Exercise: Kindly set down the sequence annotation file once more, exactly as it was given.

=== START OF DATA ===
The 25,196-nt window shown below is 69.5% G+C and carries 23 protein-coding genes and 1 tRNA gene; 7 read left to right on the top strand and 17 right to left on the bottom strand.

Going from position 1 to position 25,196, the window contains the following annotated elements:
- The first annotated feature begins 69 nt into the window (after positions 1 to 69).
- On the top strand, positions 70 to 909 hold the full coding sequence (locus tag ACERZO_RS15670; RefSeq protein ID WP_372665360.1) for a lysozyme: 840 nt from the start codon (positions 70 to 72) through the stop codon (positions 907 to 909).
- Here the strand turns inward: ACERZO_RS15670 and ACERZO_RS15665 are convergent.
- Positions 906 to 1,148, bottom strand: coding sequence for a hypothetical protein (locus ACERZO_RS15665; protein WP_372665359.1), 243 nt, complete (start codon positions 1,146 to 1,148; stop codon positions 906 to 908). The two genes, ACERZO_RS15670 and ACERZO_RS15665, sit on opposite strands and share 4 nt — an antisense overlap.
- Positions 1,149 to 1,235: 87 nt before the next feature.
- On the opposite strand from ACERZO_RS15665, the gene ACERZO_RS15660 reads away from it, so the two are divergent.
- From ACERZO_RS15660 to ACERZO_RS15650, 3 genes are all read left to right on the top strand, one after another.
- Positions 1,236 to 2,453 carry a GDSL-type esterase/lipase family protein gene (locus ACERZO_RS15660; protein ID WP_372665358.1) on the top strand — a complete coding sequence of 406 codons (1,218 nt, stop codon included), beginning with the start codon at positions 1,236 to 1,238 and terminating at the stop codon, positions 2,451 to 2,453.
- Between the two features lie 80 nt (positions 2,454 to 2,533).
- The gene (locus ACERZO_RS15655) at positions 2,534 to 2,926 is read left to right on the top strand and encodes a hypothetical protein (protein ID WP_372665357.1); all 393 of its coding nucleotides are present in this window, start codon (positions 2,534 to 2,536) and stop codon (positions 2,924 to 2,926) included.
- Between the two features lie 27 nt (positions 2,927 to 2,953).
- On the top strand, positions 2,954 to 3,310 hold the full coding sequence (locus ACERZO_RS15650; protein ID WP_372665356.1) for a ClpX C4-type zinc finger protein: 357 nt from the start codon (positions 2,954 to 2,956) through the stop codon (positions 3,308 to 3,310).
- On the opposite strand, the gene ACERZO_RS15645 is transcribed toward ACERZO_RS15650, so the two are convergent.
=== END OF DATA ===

The 25,196-nt window shown below is 69.5% G+C and carries 23 protein-coding genes and 1 tRNA gene; 7 read left to right on the top strand and 17 right to left on the bottom strand.

Going from position 1 to position 25,196, the window contains the following annotated elements:
- The first annotated feature begins 69 nt into the window (after positions 1 to 69).
- On the top strand, positions 70 to 909 hold the full coding sequence (locus tag ACERZO_RS15670; RefSeq protein ID WP_372665360.1) for a lysozyme: 840 nt from the start codon (positions 70 to 72) through the stop codon (positions 907 to 909).
- Here the strand turns inward: ACERZO_RS15670 and ACERZO_RS15665 are convergent.
- Positions 906 to 1,148, bottom strand: coding sequence for a hypothetical protein (locus ACERZO_RS15665; protein WP_372665359.1), 243 nt, complete (start codon positions 1,146 to 1,148; stop codon positions 906 to 908). The two genes, ACERZO_RS15670 and ACERZO_RS15665, sit on opposite strands and share 4 nt — an antisense overlap.
- Positions 1,149 to 1,235: 87 nt before the next feature.
- On the opposite strand from ACERZO_RS15665, the gene ACERZO_RS15660 reads away from it, so the two are divergent.
- From ACERZO_RS15660 to ACERZO_RS15650, 3 genes are all read left to right on the top strand, one after another.
- Positions 1,236 to 2,453 carry a GDSL-type esterase/lipase family protein gene (locus ACERZO_RS15660; protein ID WP_372665358.1) on the top strand — a complete coding sequence of 406 codons (1,218 nt, stop codon included), beginning with the start codon at positions 1,236 to 1,238 and terminating at the stop codon, positions 2,451 to 2,453.
- Between the two features lie 80 nt (positions 2,454 to 2,533).
- The gene (locus ACERZO_RS15655) at positions 2,534 to 2,926 is read left to right on the top strand and encodes a hypothetical protein (protein ID WP_372665357.1); all 393 of its coding nucleotides are present in this window, start codon (positions 2,534 to 2,536) and stop codon (positions 2,924 to 2,926) included.
- Between the two features lie 27 nt (positions 2,927 to 2,953).
- On the top strand, positions 2,954 to 3,310 hold the full coding sequence (locus ACERZO_RS15650; protein ID WP_372665356.1) for a ClpX C4-type zinc finger protein: 357 nt from the start codon (positions 2,954 to 2,956) through the stop codon (positions 3,308 to 3,310).
- On the opposite strand, the gene ACERZO_RS15645 is transcribed toward ACERZO_RS15650, so the two are convergent.